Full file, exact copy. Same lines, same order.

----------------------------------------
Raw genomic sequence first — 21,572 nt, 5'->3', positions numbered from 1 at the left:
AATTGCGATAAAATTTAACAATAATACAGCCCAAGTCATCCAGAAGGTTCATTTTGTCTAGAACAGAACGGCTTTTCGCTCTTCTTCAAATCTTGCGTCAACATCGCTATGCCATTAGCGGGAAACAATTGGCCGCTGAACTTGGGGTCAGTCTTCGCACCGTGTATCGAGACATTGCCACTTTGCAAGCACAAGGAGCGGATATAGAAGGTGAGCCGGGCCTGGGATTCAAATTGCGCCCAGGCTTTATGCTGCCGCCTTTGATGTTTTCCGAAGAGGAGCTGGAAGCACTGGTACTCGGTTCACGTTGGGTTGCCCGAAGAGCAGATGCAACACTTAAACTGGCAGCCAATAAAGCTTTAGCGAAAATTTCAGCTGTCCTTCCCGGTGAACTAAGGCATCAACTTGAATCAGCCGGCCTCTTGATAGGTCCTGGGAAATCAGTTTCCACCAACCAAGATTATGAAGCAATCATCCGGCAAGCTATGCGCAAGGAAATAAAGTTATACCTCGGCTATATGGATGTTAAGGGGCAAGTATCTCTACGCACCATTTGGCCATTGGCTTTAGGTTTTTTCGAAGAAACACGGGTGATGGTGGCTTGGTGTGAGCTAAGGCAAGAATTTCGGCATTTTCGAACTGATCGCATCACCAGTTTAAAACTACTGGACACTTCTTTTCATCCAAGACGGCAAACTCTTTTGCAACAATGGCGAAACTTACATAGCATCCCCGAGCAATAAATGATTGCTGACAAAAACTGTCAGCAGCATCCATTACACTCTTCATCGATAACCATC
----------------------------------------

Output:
Raw genomic sequence first — 21,572 nt, 5'->3', positions numbered from 1 at the left:
AATTGCGATAAAATTTAACAATAATACAGCCCAAGTCATCCAGAAGGTTCATTTTGTCTAGAACAGAACGGCTTTTCGCTCTTCTTCAAATCTTGCGTCAACATCGCTATGCCATTAGCGGGAAACAATTGGCCGCTGAACTTGGGGTCAGTCTTCGCACCGTGTATCGAGACATTGCCACTTTGCAAGCACAAGGAGCGGATATAGAAGGTGAGCCGGGCCTGGGATTCAAATTGCGCCCAGGCTTTATGCTGCCGCCTTTGATGTTTTCCGAAGAGGAGCTGGAAGCACTGGTACTCGGTTCACGTTGGGTTGCCCGAAGAGCAGATGCAACACTTAAACTGGCAGCCAATAAAGCTTTAGCGAAAATTTCAGCTGTCCTTCCCGGTGAACTAAGGCATCAACTTGAATCAGCCGGCCTCTTGATAGGTCCTGGGAAATCAGTTTCCACCAACCAAGATTATGAAGCAATCATCCGGCAAGCTATGCGCAAGGAAATAAAGTTATACCTCGGCTATATGGATGTTAAGGGGCAAGTATCTCTACGCACCATTTGGCCATTGGCTTTAGGTTTTTTCGAAGAAACACGGGTGATGGTGGCTTGGTGTGAGCTAAGGCAAGAATTTCGGCATTTTCGAACTGATCGCATCACCAGTTTAAAACTACTGGACACTTCTTTTCATCCAAGACGGCAAACTCTTTTGCAACAATGGCGAAACTTACATAGCATCCCCGAGCAATAAATGATTGCTGACAAAAACTGTCAGCAGCATCCATTACACTCTTCATCGATAACCATC